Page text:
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  1. Falconius, I would reccomend you try out the Tribes I mod that Tez put together first. That will give you a good idea of the direction he would tend towards in a Tribes II mod. In short, it would be based more on the characteristics of the novels than any of the games, involving a heavy focus on infantry melee combat and shield restrictions. If you like, you can set a date and time and I would be happy to try to meet you on the game server and show you around. --Bashar
  2. As I think on it, these books -are- pretty old. The War of the Worlds is not a bad choice to start with as it's an easier read and I thought the ending quite clever. The slower novels such as Time Machine and Dr. Moreau are a bit dryer and "headier" so if 19th century narrative English is an issue, as it is with me sometimes, it's more likely to ruin your enjoyment of the book overall. --Bashar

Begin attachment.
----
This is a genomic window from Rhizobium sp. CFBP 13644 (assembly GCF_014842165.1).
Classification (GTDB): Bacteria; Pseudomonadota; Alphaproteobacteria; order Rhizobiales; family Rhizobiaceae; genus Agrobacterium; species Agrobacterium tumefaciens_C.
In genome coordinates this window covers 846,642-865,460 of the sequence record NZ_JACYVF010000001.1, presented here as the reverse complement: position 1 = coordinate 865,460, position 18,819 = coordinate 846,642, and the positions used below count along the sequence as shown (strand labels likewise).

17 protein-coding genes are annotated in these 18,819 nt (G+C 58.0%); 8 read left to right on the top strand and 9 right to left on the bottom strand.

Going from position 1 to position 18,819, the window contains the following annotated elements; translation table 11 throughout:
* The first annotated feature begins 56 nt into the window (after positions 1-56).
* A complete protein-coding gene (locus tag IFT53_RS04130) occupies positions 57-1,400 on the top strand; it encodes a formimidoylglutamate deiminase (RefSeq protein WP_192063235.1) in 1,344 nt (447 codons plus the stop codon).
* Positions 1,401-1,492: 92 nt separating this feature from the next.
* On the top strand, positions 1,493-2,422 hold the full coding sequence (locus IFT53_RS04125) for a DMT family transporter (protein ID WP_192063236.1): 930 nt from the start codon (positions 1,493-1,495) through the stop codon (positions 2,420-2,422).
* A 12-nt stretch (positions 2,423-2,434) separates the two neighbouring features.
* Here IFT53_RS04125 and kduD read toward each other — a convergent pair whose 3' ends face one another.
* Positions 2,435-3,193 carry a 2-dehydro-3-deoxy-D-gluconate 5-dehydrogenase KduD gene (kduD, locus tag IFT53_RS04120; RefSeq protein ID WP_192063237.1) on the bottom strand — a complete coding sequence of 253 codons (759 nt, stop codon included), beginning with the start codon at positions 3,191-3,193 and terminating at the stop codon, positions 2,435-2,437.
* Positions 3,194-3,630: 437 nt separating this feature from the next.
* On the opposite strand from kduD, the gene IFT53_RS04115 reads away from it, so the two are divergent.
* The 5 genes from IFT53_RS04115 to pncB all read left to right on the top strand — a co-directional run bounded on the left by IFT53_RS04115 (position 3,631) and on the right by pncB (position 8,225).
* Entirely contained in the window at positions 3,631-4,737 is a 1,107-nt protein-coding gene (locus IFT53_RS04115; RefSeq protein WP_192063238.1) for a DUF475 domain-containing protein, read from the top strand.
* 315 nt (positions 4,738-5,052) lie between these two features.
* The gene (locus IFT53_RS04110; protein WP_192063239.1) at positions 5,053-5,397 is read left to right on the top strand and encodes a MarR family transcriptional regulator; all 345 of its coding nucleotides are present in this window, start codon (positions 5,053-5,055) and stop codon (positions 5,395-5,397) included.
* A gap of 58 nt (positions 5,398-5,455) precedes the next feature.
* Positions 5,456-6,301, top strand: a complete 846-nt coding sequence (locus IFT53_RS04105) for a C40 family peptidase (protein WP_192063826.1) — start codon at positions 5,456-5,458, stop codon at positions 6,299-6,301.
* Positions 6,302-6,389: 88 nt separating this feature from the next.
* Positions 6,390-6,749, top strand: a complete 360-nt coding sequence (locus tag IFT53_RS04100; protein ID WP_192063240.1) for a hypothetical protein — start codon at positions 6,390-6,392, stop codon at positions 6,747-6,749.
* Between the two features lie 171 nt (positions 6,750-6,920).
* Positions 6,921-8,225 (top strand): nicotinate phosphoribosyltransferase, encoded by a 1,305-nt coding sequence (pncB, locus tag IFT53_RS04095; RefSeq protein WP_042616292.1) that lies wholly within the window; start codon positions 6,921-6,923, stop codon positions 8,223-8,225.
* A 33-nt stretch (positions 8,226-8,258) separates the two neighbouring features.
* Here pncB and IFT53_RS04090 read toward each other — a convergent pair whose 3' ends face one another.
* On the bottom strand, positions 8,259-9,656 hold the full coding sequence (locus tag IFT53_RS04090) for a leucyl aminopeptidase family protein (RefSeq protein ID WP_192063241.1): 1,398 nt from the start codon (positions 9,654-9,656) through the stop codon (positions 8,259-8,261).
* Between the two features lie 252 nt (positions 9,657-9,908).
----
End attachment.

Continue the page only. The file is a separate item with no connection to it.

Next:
3. It has been a while but I've read four of H.G. Wells' books: The Time Machine, The War of the Worlds, The Invisible Man, and The Island of Dr. Moreau. Of those, Time Machine and Dr. Moraeu probably best fit the sort of social speculative fiction that we've all come to appreciate in in the works of Frank Herbert, so I would probably recommend those. Dr. Moreau, though, I think has particular relevence today. Without spoiling the book I'll tell you that it deals with the morality of manipulating nature. While in the book it uses the process of vivisection (considered deplorable in its day, and probably still so), the important concepts of the novel can be applied to genetic science. This is supported by the film adaptation made in the last decade which, while -very- poor, was notable for making this switch. --Bashar